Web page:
- To ensure a thorough knowledge and understanding of the practice and etiquette of this specialist sector of shipbroking, dealing with newbuilding contracts, second-hand sales and purchases and demolition sales.
- To develop relevant communication skills
- All types of ships.
- Terminology of measurements including dimensions, tonnages, cubic capacities, TEUs.
- Types of machinery, cargo handling and any other specialised equipment.
- Current and future development of vessels new and specialised designs including innovations.
- The effects of recent legislation.
- Geographical location of newbuilding yards, demolition buyers and areas where particular types of vessels are utilised. Cargoes and trading routes, physical or meteorological limitations on dimensions and ship types.
REGISTRATION & CLASSIFICATION:
- The main and ancillary purposes of ship registration.
- Requirements, advantages and disadvantages of various flags; dual flagging.
- The role and function of classification societies and classification society registers.
- When and how classification may be involved in a ship’s sale.
THE PARTIES INVOLVED:
- Shipowners – Development of differing types of owning groups e.g. individual entrepreneurial owners, corporate structure, conglomerates, investment groups, pools.
- Other parties involved – brokers, charterers, ship breakers, bankers, other financiers, lawyers, notaries, consuls and registrars.
- The markets for new building, second-hand and demolition sales and purchases and their inter-relationships.
- Factors affecting the market including natural catastrophes, environmental, aid programmes, political crises. Tramps and liners. National traditions and weaknesses.
- The production and interpretation of both statistical and written market reports.
CONTRACTS AND DOCUMENTATION:
- The necessary content of a contract for the sale and purchase of a ship whether for new building, second hand or demolition, including detailed understanding of fundamental clauses.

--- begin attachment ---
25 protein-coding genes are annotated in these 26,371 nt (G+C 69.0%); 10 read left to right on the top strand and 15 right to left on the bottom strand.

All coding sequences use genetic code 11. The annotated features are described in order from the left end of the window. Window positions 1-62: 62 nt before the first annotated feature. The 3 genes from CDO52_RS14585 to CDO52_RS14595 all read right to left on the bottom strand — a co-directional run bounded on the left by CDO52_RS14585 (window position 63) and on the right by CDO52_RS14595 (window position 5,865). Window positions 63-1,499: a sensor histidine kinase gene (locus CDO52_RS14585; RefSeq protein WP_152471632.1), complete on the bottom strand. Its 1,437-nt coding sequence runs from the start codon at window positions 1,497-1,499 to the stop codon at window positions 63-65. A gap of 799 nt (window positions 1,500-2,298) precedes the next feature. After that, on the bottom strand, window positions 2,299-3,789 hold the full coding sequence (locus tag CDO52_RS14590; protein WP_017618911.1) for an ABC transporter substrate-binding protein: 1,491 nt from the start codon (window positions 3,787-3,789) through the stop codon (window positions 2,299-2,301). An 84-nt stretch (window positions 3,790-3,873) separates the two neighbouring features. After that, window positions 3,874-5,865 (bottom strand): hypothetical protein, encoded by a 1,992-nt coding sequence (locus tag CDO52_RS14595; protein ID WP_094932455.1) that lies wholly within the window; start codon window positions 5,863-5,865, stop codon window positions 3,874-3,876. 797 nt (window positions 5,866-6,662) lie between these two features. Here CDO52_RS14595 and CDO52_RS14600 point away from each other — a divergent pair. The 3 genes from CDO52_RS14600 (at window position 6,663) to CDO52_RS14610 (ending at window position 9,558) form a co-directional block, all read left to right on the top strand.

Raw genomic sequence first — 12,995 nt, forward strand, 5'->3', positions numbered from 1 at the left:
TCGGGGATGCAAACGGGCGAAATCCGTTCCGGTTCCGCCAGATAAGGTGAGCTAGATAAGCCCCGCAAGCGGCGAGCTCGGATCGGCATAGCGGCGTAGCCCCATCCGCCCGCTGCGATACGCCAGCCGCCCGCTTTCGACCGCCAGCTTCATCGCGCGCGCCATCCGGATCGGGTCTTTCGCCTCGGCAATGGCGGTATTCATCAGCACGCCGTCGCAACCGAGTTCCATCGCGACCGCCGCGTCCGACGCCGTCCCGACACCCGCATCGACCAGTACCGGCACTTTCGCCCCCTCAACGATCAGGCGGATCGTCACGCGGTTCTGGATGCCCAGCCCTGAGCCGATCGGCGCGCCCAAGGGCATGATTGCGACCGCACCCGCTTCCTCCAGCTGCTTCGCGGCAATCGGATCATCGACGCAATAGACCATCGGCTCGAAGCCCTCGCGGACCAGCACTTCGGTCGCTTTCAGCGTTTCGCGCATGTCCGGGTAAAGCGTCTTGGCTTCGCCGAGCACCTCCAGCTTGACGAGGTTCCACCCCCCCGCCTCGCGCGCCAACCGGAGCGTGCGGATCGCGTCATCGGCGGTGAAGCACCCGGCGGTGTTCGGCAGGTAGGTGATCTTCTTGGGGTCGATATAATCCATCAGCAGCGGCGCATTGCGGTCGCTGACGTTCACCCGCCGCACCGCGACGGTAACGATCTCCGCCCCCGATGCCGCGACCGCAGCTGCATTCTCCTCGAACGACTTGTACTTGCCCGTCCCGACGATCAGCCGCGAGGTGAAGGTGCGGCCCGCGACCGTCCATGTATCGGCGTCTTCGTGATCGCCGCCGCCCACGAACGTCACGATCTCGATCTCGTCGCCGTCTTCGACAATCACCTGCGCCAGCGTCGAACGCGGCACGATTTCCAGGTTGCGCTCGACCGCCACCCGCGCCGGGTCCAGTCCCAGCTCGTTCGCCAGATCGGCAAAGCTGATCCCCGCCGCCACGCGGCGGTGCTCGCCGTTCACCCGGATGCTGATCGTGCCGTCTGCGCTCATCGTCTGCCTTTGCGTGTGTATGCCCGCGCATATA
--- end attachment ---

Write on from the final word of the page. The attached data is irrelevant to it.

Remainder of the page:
- Drafting summaries of agreements and Memoranda of Agreement.
- All standard forms currently in use as a base for a contract and necessary or desirable additional extra clauses or alterations.
- Procedures, reasons for and form of documentation produced by buyers, sellers and other parties in connection with completion of a sale and delivery and legal transfer of a ship.
- The different certificates and compliances that might be relevant the time of sale of a ship. Issuing authorities and validities including compliance with international and national authorities.
- The conduct, etiquette, ethics and procedures of a negotiation. Translating a principal’s requirements into suitable clauses.
- Drafting offers with the correct sequence of clauses, counter offers, specific clauses, recapitulations, completion agenda and understanding their implications.
- The importance of information given ‘without guarantee’.
FINANCE AND INSURANCE:
- The information needed by a financier when considering a project.
- Providers and different methods of financing including mortgages, leasing and bareboats
- Means of providing security for loan.
- Currencies, interest and exchange rates.
- The role and function of insurance in sale and purchase transactions inclulding P & I insurance.
- Role and legal position of the valuer, liabilities and protection.
- Reasons for and types of bodies requiring valuations. Salient facts needed to carry out valuations. Methods of assessing values.
LEGAL ASPECTS OF SALE AND PURCHASE:
- Law relating to sale and purchase. Areas of dispute including: Validity of agreement;
- Entitlement to commission; Rejection of the vessel by buyer; Condition of the ship on delivery; Validity of Notice of Readiness; Description of vessel in the preamble; ramifications and significance; Brokers’ liability.
- The effect of legislation on both existing vessels and new buildings or construction.
NB: No exemption is permitted from this subject.